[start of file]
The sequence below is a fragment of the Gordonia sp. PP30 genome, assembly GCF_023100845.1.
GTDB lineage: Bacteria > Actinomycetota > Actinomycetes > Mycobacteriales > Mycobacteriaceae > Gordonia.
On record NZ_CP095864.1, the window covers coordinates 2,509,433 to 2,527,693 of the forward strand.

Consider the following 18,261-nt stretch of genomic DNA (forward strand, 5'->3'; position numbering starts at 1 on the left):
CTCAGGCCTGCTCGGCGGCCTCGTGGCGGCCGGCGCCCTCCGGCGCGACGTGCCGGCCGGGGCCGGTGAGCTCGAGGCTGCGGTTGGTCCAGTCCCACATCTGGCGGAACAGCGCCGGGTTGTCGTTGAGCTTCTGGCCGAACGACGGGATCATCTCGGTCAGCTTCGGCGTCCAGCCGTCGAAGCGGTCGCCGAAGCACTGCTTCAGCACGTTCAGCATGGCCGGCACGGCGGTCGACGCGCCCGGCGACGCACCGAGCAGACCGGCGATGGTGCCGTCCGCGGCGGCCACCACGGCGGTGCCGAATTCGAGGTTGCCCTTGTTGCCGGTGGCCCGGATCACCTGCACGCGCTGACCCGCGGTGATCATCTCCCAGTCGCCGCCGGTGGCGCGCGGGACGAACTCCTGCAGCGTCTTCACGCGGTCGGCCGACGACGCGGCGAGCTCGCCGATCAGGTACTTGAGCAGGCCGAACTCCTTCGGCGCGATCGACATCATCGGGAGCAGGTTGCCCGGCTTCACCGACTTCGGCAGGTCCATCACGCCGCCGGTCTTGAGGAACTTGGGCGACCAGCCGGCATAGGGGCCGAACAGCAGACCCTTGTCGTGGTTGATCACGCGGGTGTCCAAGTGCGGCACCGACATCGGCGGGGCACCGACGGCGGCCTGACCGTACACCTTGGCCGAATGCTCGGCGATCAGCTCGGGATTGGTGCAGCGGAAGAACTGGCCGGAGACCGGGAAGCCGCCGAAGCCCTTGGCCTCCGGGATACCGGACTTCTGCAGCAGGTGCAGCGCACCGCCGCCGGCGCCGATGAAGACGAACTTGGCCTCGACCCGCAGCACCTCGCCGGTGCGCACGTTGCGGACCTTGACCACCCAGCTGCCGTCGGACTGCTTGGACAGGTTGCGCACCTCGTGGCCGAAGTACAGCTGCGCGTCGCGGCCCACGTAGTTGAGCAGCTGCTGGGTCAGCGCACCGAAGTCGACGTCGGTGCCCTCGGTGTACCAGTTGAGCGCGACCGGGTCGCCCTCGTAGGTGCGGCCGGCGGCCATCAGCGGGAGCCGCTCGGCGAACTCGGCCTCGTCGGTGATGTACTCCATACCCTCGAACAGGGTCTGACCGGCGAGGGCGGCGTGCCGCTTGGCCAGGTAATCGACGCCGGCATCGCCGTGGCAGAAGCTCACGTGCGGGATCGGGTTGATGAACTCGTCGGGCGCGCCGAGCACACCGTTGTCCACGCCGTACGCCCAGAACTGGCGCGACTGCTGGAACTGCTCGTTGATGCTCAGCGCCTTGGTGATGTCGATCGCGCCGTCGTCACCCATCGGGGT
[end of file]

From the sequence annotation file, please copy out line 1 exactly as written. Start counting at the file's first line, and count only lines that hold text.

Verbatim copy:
The sequence below is a fragment of the Gordonia sp. PP30 genome, assembly GCF_023100845.1.